Jeff House, Head of External Affairs Baxi Heating UK (incorporating Heatrae Sadia) is BMBI’s Expert for Water Heating.
So far 2019 has seen a positive start in the residential sector. Q1 figures from the Energy & Utilities Alliance (EUA) show domestic boilers up 11% year on year and hot water storage cylinders also up 2%. This would appear to be largely driven by Repair Maintenance and Improvement (RMI) activity and preparatory pre-Brexit stock intake.
Latest analysis from the Construction Products Association (CPA), however, reveals a less promising general outlook. The CPA’s total construction figures have been revised down slightly from their winter forecast of 0.3% down to -0.4%. This is largely connected to continued investment uncertainty, exacerbated by the Brexit situation. Infrastructure is the only sector now showing a positive forecast. Two sectors predicted to have a double digit decline for 2019 are new office build (-11%) and retail (-20%).
As mentioned in last quarter’s report, we expect the launch later this year of a Government consultation on revisions to Building Regulations Approved Documents L (conservation of fuel and power) and F (ventilation). When these regulation change, the associated Standard Assessment Procedure (SAP) V10 framework will come into effect.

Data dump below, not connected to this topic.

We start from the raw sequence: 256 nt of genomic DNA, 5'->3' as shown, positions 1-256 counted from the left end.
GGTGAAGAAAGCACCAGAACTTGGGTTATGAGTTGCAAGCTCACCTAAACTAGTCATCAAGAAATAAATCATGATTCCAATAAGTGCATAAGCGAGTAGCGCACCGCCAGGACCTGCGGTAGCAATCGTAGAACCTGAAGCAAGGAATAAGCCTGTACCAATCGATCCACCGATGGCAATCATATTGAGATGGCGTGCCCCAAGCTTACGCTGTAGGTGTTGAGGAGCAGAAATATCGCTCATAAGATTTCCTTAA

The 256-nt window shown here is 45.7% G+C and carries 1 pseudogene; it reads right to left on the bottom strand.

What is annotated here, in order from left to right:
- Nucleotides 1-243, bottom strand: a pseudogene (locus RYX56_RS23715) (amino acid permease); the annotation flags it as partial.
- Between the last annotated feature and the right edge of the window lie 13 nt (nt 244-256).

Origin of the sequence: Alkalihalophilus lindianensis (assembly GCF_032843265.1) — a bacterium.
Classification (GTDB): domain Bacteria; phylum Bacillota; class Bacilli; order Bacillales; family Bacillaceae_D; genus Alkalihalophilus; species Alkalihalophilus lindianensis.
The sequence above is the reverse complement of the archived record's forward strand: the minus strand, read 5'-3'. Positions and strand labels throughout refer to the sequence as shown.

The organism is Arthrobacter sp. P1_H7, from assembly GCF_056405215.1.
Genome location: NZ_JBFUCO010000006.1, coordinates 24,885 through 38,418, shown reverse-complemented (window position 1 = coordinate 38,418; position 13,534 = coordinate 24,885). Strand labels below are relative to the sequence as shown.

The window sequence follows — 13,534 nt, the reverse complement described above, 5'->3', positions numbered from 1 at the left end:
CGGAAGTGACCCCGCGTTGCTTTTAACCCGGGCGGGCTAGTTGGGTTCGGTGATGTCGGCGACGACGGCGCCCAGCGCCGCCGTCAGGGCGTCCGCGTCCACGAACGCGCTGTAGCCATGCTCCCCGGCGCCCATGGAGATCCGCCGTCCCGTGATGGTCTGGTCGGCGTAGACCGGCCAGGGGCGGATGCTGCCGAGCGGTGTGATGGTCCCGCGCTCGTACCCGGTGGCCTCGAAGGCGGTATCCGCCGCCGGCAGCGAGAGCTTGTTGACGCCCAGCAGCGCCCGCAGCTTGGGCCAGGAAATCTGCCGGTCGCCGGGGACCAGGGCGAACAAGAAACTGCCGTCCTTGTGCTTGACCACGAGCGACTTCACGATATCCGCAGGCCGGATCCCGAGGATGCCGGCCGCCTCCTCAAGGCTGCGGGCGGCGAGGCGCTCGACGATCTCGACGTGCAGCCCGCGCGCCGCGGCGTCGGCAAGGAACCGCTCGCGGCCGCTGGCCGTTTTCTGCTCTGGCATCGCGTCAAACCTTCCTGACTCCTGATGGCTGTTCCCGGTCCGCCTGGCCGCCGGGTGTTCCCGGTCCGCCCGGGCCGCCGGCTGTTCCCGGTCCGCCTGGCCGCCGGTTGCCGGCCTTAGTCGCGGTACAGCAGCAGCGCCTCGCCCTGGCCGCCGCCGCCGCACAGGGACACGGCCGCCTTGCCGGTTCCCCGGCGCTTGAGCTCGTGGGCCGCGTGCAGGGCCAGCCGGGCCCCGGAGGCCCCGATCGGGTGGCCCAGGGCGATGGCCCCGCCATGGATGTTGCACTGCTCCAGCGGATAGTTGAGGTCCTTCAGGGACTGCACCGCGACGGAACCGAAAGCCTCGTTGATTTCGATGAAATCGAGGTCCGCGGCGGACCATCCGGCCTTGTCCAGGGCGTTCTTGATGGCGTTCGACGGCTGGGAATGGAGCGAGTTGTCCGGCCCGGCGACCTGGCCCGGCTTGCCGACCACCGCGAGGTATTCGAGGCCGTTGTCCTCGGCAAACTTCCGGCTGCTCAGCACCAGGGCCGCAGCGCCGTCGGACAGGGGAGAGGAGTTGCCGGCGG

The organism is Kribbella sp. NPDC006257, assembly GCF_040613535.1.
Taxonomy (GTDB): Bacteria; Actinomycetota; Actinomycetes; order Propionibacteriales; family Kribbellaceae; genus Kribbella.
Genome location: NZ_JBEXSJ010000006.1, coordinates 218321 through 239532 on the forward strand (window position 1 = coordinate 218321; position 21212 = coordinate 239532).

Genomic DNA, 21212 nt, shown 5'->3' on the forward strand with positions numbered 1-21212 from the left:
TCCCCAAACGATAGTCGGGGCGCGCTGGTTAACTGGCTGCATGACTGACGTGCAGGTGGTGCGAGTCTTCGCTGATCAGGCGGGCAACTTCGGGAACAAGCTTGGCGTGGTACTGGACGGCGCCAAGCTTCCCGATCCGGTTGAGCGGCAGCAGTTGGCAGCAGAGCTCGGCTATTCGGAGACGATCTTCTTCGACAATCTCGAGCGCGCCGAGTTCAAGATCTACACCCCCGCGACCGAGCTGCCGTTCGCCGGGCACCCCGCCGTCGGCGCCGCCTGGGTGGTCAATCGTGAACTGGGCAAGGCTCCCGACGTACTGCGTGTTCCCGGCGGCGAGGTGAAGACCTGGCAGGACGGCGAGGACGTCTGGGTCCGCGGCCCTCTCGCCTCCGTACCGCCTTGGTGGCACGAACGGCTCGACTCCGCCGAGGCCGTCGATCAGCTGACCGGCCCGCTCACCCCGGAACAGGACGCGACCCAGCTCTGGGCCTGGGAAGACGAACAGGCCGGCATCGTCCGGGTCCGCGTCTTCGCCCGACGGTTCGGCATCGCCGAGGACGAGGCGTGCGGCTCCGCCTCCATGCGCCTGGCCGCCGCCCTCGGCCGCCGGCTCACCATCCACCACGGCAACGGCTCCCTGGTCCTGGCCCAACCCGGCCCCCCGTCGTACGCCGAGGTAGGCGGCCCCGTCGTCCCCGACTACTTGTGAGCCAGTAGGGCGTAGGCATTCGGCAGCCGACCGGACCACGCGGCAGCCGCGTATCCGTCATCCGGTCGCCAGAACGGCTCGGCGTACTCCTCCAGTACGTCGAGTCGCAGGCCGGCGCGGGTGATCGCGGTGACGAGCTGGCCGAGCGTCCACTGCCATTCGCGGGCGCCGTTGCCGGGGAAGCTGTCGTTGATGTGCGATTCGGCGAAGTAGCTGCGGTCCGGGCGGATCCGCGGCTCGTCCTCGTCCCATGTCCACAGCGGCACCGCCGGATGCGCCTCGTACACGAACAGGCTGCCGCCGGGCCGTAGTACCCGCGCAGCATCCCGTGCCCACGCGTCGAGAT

This is expected to alter the product mix in commercial and residential new build designs. In particular, there is likely to be more interest in electric heating and subsequently more potential use of hot water cylinders – products whose usage will impact positively on the compliance calculations for new build properties.
Looking slightly further ahead the Chancellor of the Exchequer, in his 2019 Spring Statement, proposed a “Future Homes Standard” to be introduced by 2025. The standard commits the industry to “future-proofing new build homes with low carbon heating and world-leading levels of energy efficiency.” In a slight deviation from the written ministerial statement, Phillip Hammond also stated to the house in his speech that new homes from 2025 will be built without ‘fossil fuel heating’.
Again, this would see a shift in product specification with hot water and smart, grid-addressable, local energy storage expected to become more prevalent. Demand for heat pumps is also likely to increase in the 2020s particularly in off-gas grid retrofit as the policy intent of the Clean Growth Strategy is realised. In preparation for a potential regulatory change in the mid-2020’s work has already started on SAP V11 to explore new technology propositions that may become commercially available.